It’s a moment of nervousness I don’t really like. Strangers on a train, asking about our likely arrival time. Is that the extent of the chat, or are the two chaps sharing our Virgin East Coast table thinking it’s just the start?
I do realise that friendly people being friendly is not really the basis for anxiety. As a London commuter however - I’m trying to work out if I’ve been smiled at more than sworn at - maybe less an overblown reaction. Oh great. We’re chatting. Nerves continue. I leave my laptop open as a physical manifestation of my discomfort.
They’re lovely. I’m an idiot. They’re interested in the NHS, and we exchange fairly expected chat. GPs: Them: “Overpaid!” Us: “Well, not really”. Managers: “Far too many!” “Do you not have managers in your business?” Finance: “So much waste!” “Yes, but NHS not alone”. MPs: “Wouldn’t employ them in my business!” “Ok, might agree.”
They’re in energy. Well, sort of. They help finance deals which result in power plants being built. This is interesting. My laptop now shut.
Power, and the more-closely-linked-than-I’d-realised topic of waste, are issues which exist at the corner of your eye, occasionally coming into focus but never for long enough to warrant serious examination. Renewables are cheaper than they were now aren’t they? We’re doing Hinkley Point with the Chinese, so that will surely help.
There are issues to think about. 54% of our gas is imported. Costs have risen sharply over recent months, largely because of the devaluation of the pound. There’s appetite for new power plants in the UK, but invariably projects are risky and timescales long.
"I don’t know whether this is genius or silly. Spoiler alert: this blog isn’t going to tell you. But it made me try to think through, if it was a good idea, what it would require to happen across the NHS? "
The gentlemen – we never did exchange names, and have no idea what their business was called – want to build power plants next to hospitals. This would mean cheaper disposal of clinical waste (up to £600 a tonne apparently), and cheap production of energy to fuel all those scanners and strip-lights, bleepers and beds.
I don’t know whether this is genius or silly. Spoiler alert: this blog isn’t going to tell you. But it made me try to think through, if it was a good idea, what it would require to happen across the NHS? It would be innovative, without much precedence (although something similar has happened in Cambridge). It would result in benefits in the long-term, probably not reaching full potential for a decade or more. It would mean hand-in-glove working with the private sector, probably in some form of, wait for it, private finance initiative.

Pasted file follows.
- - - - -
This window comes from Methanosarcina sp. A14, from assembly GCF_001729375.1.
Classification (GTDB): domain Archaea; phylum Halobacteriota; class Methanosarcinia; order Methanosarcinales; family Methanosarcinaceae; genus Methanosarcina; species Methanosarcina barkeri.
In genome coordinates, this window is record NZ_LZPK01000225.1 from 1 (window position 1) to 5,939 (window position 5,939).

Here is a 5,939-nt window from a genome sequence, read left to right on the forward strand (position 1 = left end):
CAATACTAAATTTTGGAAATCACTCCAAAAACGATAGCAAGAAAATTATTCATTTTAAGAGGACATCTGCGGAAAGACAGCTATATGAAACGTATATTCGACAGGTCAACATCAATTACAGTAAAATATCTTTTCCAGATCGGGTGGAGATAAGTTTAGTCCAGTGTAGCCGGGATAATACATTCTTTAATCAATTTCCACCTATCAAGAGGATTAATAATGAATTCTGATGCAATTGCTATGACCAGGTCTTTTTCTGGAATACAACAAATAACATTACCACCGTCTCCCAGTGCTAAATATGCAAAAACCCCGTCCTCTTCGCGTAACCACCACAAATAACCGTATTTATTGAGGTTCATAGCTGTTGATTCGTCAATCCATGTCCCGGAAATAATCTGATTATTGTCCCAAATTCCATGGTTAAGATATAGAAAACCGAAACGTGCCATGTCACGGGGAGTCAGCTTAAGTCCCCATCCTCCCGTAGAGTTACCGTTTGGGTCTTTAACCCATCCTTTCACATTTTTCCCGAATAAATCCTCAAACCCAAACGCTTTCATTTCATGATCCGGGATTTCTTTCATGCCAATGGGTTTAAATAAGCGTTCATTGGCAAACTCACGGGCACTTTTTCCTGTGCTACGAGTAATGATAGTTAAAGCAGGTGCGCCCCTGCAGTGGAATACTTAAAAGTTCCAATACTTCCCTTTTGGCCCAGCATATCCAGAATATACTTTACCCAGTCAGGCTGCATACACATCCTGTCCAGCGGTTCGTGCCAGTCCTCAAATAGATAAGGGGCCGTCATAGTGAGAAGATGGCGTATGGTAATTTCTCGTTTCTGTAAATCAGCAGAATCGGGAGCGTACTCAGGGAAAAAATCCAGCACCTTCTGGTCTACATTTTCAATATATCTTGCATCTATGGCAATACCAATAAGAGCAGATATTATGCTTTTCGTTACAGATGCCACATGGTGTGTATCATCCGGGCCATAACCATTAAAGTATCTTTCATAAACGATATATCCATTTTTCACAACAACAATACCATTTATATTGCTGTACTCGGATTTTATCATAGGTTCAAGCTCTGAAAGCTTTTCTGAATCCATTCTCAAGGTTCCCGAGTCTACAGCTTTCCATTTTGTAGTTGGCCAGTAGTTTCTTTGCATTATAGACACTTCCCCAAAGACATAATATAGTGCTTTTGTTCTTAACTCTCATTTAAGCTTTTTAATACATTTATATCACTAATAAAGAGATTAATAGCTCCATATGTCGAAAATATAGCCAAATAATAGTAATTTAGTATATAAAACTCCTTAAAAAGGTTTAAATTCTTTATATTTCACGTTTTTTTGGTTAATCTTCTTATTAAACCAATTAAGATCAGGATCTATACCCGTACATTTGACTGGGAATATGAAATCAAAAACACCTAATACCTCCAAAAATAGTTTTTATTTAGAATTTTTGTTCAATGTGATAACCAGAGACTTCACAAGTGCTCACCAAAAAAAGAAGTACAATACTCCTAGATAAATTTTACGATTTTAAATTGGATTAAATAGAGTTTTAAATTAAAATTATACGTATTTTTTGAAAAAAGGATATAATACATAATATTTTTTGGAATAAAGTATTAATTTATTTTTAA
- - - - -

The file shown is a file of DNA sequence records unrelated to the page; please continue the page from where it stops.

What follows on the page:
But let’s stick with it, taking it as read for these purposes that it is going to result in great value in the long-term. Would anyone go for it?
I’d be amazed if they did. You would need to be creative enough to see the opportunity, and brave enough to think you could weather all of the political flak associated with risky innovation (let alone the private sector). But you would also need a level of managerial-bandwidth to be able to accommodate thinking through an issue which may cause significant short-term pain, regardless of the long-term reward.
In a different conversation earlier in the day, I’d heard the term ‘time-austerity’ for the first time. I like it. The reduction in people’s time to think, their head-space to ponder, is often one of the first casualties of any financial squeeze. It’s a hard case to prioritise the strategy team at the expense of the frontline.
If our train companions managed to speak to a hospital chief executive – another unexpected conversation requiring a write-up – I would put good money on the outcome being one of: interesting idea, have other priorities today, come back in a year perhaps and we’ll see. And in a year? Will our leaders have had a sack of time delivered in the post? Will they even still be there? The idea fades away, a decade passes, the lost benefit goes unnoticed. Unnoticed everywhere that is other than the savings that would have been realised, the extra staff employed, the patients’ care improved, the lives happier and healthier.
This blog is not an ad for building power plants next to hospitals (insert jokes about a lot of hot-air here). But it is a bright neon sign for having a time-span longer than Jeremy Hunt’s next performance meeting. Is there any £100bn industry anywhere in the world which is as fixated on short term performance as we currently are?
In the NHS in 2016 we’re not losing sleep over the opportunity cost of missed innovations. Instead, we’re already wide awake worrying about financial costs, regulatory costs, personal costs of failing to keep a firm grip. The rub is that without spending time now to lay the foundations for a more efficient future we’re going to be awake for a very long time.